Time Magazine recently announced that Mark Zuckerberg was selected as their "Person of the Year." It seems a rather peculiar choice, since not only is Facebook "old hat" but also because Facebook has not been the best player in regards to user privacy.
So I have my own end of the year suggestion for Time Magazine -- how about making teachers the "Person of the Year"?
After 29 years in education, both as a teacher and librarian, I've known a great number of educators. And what I've seen demonstrated again and again by so many of my colleagues is how much, despite all the recent hype to the contrary, they care about children.
So instead of this being the year of software mega-giants or of the likes of Michelle Rhee or Davis Guggenheim, or the year of union-busting in education -- perhaps this should be the year we begin to honor and celebrate teachers.
Teaching is a complex job. There's the subject matter, which is complex in and of itself, there are the students, who are complex in all the ways every human being is, and there's the place in between where you figure out how to bring the two together for real understanding and growth. And, you could spend a lifetime as an educator honing your skills and still not master any one of these areas, no matter how dedicated you are. Being a teacher means reinventing yourself daily and annually to meet the needs of the students in front of you, whether it's figuring out a way to reach a particular student or learning the latest ways to connect your students to a global learning environment.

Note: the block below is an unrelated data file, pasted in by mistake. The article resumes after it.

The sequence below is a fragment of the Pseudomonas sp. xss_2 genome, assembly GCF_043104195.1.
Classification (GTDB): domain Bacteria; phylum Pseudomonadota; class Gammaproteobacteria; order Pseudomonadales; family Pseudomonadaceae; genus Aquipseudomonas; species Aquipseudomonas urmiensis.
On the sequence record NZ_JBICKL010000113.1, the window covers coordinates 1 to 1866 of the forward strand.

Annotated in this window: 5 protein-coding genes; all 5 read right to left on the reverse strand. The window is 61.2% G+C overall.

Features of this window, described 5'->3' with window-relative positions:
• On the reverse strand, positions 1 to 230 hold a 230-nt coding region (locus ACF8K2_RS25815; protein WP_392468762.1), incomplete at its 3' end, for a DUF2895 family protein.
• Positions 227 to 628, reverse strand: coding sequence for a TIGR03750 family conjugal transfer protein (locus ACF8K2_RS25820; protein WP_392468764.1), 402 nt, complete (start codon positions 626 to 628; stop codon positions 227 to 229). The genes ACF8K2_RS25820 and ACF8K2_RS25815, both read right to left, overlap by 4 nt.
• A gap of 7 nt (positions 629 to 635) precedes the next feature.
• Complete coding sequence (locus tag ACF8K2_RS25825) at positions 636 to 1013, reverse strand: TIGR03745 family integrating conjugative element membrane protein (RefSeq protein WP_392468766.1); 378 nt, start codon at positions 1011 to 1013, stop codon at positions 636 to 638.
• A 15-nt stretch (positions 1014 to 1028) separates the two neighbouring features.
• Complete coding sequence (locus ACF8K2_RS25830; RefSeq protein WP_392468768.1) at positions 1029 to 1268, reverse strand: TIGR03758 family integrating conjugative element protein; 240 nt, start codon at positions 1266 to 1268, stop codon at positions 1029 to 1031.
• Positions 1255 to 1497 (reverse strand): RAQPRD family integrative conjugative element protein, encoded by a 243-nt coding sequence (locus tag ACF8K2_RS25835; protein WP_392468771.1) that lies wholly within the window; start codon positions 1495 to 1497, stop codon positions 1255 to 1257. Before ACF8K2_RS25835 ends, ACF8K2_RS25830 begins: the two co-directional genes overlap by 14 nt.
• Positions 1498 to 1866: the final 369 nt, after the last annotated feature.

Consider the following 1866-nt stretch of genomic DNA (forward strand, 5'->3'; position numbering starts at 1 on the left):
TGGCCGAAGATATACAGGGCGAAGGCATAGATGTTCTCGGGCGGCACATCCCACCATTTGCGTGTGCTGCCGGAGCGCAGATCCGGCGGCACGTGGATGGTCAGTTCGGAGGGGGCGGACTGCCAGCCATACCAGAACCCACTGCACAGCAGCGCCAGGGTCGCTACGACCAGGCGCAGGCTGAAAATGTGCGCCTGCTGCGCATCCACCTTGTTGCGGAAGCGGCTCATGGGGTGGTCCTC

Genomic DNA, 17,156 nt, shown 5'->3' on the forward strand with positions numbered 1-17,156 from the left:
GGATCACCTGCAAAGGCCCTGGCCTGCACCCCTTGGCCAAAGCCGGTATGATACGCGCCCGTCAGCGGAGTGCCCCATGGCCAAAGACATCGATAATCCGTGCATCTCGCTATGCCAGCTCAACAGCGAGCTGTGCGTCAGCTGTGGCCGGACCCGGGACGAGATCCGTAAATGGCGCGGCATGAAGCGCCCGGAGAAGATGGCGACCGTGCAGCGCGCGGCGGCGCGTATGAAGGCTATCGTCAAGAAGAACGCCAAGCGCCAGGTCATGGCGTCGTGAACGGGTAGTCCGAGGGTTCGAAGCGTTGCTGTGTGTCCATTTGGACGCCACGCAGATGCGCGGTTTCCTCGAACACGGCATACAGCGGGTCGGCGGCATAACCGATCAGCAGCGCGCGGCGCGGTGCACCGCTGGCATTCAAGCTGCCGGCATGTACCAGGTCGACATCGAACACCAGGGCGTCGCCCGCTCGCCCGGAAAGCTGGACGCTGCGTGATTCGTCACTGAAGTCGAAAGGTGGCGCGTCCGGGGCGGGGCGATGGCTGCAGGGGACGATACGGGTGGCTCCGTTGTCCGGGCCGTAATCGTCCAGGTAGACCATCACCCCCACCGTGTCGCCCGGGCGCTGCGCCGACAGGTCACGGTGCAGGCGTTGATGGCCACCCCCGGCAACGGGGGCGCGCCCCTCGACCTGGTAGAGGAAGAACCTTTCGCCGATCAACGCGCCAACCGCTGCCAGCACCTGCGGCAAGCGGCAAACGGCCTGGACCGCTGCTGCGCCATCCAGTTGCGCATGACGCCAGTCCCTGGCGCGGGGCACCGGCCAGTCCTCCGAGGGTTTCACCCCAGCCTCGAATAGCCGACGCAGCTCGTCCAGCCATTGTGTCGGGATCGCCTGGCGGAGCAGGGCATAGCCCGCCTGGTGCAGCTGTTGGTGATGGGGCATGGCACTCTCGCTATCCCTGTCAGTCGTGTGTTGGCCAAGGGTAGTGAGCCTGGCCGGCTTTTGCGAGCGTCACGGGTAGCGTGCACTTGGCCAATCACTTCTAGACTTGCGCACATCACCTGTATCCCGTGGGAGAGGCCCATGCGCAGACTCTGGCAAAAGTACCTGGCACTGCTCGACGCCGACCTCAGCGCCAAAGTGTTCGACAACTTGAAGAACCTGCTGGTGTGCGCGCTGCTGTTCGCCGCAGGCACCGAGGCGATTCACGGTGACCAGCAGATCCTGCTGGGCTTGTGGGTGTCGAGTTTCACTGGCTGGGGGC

And so my heroes, my "Persons of the Year," are the teachers. Teachers like Diane Laufenberg, whose creative and authentic work with students in her classroom at the Science Leadership Academy in Philadelphia takes them out into the field to interview voters. Or teachers like Vicki Davis, who leads her middle school students to a better understanding of a global world. Or teachers like Karl Fisch, a technology specialist who, when brought back into the classroom, brought his talents to bear in rethinking what it means to teach Algebra in a wired world. Or teachers like Lee Kolbert, another returnee to the classroom, who agonized over navigating the path between the practical daily realities of the classroom and the ideals to which she hears around her. Principals like Chris Lehmann at the Science Leadership Academy, who leads his own advisory period with students like every teacher in his building.
Teachers, librarians, and counselors are there helping students because they care. And it's not just about the heroics either; it's about the quiet, day-to-day care and support that they give students. It's about the late hours, the way you live/eat/breathe teaching and the passion and dedication that you bring to what is almost an impossible job.
And so, I believe it is time for our nation to respect teachers, value them, and care about them. It's time for the nation to recognize those quiet heroes who care for all our children and do their best to reach them. It's time for our nation to acknowledge that although there are teachers who struggle, side by side with them are teachers who are quietly dedicated to students and performing the real heroics of raising up our children.
That, Time Magazine, is why I think teachers should be our "Persons of the Year."
Carolyn Foote blogs at Not So Distant Future.
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